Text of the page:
Visit three palm oases in the midst of one of Anza-Borrego's driest quarters.

— Smack dab in the middle of the most desolate part of the Borrego Badlands stands a remarkable triad of palm oases. The best known of these, Seventeen Palms, is a popular destination for park visitors. The other two lie just a short distance away. They are accessible in a roundabout way via off-road vehicle trails or overland on foot as described here. Since the hiking route is partially "cross-country," it is appropriate for hikers skilled at navigational techniques, including the ability to read a topographic map. The Anza-Borrego Desert State Park visitor center in Borrego Springs can help you with your map needs.

First, you must drive to Seventeen Palms oasis itself. From Borrego Springs, follow Highway S-22 (Palm Canyon Drive, Pegleg Road, and Borrego Salton Seaway) generally east for about 16 miles to the Arroyo Salado Primitive Camp turnoff on the right at mile 34.8 (according to the roadside mile markers). Pass through the camping area and continue along the four-wheel-drive route southeast down the sandy, rock-strewn Arroyo Salado wash. After 3.5 miles, a side road on the right quickly ends at a parking area just short of Seventeen Palms oasis.

The oasis itself was used for decades as a functional prospectors' post office. That tradition continues today, as you may find modern travelers' business cards, as well as a park register, in a barrel wedged between two palm trunks. Any water found at the oasis is not potable, so be sure you already have drinking water in your pack.

Start hiking cross-country at the north end of Seventeen Palms grove (elevation 410 feet). Follow a bearing of about 200° (generally south-southwest) over the intricately dissected terrain. In about 0.5 mile you'll cross a rise (510 feet). From the rise you can look south into a seemingly endless maze of mud hills. Make a descent into any of the several small washes directly below, which lead one way or another downhill to the Cut Across Trail (off-road vehicle trail) in Tule Wash, about a mile from the start. The exact route across this convoluted terrain is your choice -- though you may find yourself from time to time on paths worn in by previous hikers.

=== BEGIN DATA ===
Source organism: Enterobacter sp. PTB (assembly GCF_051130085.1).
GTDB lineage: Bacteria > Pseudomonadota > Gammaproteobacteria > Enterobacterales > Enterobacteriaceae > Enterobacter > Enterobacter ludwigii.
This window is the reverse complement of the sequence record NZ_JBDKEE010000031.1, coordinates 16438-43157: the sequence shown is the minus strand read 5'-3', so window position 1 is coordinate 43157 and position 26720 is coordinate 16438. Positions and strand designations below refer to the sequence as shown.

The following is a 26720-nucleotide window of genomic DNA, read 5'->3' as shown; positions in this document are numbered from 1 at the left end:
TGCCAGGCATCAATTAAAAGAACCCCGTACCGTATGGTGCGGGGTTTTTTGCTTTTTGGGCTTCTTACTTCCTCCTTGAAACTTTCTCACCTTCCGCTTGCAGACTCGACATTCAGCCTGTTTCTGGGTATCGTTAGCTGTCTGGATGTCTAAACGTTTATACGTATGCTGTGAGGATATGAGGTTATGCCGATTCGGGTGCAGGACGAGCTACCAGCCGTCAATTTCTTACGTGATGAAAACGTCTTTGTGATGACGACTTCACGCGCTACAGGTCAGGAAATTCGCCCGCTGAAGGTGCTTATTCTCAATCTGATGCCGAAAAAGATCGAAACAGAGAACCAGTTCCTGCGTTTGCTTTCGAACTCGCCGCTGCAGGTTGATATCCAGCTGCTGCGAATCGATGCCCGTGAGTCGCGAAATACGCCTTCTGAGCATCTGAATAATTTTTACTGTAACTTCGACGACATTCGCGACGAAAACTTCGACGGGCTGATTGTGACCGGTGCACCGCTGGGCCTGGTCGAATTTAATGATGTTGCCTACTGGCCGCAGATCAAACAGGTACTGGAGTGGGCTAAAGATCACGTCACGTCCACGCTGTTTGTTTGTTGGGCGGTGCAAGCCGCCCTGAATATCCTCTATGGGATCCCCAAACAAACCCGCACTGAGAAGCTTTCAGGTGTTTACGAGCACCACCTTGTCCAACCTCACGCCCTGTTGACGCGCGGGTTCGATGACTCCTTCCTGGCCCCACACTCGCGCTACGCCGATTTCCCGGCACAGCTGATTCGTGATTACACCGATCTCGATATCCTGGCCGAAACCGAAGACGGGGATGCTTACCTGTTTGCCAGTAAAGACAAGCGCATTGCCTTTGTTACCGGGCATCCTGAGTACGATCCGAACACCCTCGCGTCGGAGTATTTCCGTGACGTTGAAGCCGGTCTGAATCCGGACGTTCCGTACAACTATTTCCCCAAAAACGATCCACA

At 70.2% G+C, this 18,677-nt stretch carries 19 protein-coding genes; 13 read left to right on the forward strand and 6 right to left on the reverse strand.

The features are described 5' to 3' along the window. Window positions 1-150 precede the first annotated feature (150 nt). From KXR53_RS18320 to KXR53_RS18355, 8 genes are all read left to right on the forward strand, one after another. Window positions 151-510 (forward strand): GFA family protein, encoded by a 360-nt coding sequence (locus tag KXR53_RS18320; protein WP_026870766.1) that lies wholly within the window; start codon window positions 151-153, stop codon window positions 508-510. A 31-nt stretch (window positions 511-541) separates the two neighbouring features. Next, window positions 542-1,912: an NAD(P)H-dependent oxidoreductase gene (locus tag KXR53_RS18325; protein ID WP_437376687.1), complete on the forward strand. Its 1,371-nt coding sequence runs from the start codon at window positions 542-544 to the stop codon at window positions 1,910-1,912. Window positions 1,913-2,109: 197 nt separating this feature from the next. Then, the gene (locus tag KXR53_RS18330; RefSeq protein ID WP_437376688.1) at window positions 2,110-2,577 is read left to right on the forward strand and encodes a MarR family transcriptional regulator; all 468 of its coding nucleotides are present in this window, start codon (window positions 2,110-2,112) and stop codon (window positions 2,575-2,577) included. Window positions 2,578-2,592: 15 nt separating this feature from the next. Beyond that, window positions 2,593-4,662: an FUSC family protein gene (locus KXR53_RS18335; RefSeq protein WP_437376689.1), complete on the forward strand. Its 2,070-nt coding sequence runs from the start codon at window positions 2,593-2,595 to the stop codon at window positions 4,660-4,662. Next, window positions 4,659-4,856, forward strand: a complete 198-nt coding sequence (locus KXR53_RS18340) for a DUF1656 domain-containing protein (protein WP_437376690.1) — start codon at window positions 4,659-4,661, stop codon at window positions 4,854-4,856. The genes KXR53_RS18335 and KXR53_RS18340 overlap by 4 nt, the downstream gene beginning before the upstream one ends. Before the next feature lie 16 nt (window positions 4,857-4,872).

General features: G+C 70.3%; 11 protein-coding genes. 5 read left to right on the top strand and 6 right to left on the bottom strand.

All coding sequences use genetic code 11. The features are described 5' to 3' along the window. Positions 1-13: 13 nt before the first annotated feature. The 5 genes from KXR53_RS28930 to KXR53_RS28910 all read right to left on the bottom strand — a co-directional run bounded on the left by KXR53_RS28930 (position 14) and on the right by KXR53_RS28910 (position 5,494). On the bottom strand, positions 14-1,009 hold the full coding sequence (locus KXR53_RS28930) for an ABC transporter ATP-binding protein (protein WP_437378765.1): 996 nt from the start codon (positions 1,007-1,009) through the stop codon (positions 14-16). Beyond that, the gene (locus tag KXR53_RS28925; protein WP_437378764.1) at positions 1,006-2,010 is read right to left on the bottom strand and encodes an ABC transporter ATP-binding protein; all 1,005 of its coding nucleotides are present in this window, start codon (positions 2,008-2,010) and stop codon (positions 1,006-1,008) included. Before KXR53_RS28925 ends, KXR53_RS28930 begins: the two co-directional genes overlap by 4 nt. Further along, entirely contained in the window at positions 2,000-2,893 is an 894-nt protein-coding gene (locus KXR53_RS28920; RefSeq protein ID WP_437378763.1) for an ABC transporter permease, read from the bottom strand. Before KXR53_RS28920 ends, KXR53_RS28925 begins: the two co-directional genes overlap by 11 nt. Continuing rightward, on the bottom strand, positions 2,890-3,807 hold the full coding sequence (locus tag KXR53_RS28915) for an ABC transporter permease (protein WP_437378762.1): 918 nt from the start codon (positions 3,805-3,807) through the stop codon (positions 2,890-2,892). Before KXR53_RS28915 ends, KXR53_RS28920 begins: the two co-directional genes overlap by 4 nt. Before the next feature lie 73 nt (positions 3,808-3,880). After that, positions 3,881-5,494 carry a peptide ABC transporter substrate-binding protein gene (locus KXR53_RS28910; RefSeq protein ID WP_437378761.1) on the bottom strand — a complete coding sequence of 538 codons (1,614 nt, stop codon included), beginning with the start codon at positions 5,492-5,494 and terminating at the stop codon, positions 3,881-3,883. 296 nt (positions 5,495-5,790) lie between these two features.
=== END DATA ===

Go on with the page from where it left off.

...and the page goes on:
Turning left (east) on the Cut Across Trail, you should soon catch sight of Una Palma (single palm), its forlorn crown peeping above the mudhills. A stubby side road leads north to it.

From Una Palma itself, head northeast, once again cross-country over undulating mud hills. Topping the first hill, you'll be able to see at least the tallest palm at Five Palms Spring, 0.5 mile away. Head directly toward it, east across the mud hills. About five large and small palms grow here -- though the exact number fluctuates as larger ones perish and fall and young upstarts replace them. It is a coincidence that all three oases you have visited lie at virtually the same elevation, 410 feet.

A short pathway leads down from Five Palms to the off-road-vehicle route in nearby Tule Wash. Turn left and follow it (and later the Arroyo Salado jeep road) nearly a mile northwest back to your car at the Seventeen Palms parking area.

This article contains information about a publicly owned recreation or wilderness area. Trails and pathways are not necessarily marked. Conditions can change rapidly. Hikers should be properly equipped and have safety and navigational skills. The Reader and Jerry Schad assume no responsibility for any adverse experience.

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